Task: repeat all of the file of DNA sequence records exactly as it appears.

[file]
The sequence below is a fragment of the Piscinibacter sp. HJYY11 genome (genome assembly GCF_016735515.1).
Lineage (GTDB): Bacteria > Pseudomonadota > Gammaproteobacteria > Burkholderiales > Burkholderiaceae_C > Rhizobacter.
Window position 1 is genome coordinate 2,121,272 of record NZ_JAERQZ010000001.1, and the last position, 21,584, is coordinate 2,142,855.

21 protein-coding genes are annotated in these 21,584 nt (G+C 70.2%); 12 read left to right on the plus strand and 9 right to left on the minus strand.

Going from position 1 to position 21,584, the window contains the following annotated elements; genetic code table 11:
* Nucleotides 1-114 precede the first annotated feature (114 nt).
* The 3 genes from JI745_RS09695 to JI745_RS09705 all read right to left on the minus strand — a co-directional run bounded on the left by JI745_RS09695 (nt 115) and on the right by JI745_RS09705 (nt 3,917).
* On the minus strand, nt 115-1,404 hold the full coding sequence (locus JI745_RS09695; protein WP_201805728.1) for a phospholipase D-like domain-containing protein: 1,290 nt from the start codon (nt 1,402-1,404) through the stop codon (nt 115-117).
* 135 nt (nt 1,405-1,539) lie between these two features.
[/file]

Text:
The sequence below is a fragment of the Piscinibacter sp. HJYY11 genome (genome assembly GCF_016735515.1).
Lineage (GTDB): Bacteria > Pseudomonadota > Gammaproteobacteria > Burkholderiales > Burkholderiaceae_C > Rhizobacter.
Window position 1 is genome coordinate 2,121,272 of record NZ_JAERQZ010000001.1, and the last position, 21,584, is coordinate 2,142,855.

21 protein-coding genes are annotated in these 21,584 nt (G+C 70.2%); 12 read left to right on the plus strand and 9 right to left on the minus strand.

Going from position 1 to position 21,584, the window contains the following annotated elements; genetic code table 11:
* Nucleotides 1-114 precede the first annotated feature (114 nt).
* The 3 genes from JI745_RS09695 to JI745_RS09705 all read right to left on the minus strand — a co-directional run bounded on the left by JI745_RS09695 (nt 115) and on the right by JI745_RS09705 (nt 3,917).
* On the minus strand, nt 115-1,404 hold the full coding sequence (locus JI745_RS09695; protein WP_201805728.1) for a phospholipase D-like domain-containing protein: 1,290 nt from the start codon (nt 1,402-1,404) through the stop codon (nt 115-117).
* 135 nt (nt 1,405-1,539) lie between these two features.